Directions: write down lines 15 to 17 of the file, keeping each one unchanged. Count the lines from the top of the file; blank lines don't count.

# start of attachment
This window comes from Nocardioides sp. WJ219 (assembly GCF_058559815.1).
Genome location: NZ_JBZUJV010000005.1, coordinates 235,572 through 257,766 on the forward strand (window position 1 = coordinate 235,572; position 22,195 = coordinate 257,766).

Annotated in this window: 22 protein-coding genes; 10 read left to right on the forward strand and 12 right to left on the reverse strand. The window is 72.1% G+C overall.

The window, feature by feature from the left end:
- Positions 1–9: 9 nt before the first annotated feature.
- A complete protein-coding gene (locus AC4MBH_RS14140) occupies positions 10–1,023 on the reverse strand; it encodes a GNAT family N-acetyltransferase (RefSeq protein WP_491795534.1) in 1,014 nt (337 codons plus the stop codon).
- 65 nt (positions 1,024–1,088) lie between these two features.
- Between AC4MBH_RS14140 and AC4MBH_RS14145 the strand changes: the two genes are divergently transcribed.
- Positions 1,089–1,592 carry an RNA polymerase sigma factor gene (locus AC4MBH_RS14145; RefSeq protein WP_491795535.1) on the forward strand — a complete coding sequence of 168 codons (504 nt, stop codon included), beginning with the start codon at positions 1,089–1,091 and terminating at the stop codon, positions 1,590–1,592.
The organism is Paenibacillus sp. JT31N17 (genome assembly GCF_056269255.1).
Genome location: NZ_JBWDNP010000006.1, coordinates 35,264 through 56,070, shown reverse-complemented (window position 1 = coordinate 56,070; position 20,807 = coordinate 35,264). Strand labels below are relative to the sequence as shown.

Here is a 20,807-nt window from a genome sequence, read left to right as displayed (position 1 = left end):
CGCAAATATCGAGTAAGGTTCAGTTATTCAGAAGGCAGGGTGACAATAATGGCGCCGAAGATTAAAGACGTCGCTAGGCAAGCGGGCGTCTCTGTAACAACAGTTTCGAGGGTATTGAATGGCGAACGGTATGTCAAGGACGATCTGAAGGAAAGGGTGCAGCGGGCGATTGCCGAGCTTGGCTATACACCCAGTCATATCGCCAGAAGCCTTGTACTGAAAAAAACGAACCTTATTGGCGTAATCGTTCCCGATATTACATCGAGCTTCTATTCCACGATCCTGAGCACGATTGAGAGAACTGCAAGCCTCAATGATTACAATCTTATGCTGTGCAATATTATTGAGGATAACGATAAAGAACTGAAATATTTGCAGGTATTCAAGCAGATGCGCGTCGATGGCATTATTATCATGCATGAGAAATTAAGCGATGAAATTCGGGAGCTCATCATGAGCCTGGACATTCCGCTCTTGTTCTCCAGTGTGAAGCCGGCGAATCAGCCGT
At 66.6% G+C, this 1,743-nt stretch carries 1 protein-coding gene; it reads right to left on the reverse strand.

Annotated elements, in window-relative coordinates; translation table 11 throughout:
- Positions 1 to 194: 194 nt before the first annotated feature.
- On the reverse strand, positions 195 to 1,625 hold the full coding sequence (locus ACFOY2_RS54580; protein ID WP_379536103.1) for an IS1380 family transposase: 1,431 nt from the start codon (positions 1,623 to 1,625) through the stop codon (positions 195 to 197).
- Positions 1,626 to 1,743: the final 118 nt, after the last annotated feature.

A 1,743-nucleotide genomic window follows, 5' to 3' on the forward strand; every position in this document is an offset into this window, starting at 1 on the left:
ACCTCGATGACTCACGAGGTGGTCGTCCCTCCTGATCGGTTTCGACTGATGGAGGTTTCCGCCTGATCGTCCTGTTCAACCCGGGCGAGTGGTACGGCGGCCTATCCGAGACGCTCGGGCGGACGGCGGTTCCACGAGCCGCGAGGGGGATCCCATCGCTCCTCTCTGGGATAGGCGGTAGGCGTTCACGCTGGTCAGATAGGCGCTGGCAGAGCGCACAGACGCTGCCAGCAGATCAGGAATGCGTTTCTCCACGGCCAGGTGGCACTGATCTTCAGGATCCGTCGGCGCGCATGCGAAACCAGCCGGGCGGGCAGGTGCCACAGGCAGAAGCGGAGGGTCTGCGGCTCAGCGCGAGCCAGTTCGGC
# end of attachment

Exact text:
Annotated elements, in window-relative coordinates; translation table 11 throughout:
- Positions 1 to 194: 194 nt before the first annotated feature.
- On the reverse strand, positions 195 to 1,625 hold the full coding sequence (locus ACFOY2_RS54580; protein ID WP_379536103.1) for an IS1380 family transposase: 1,431 nt from the start codon (positions 1,623 to 1,625) through the stop codon (positions 195 to 197).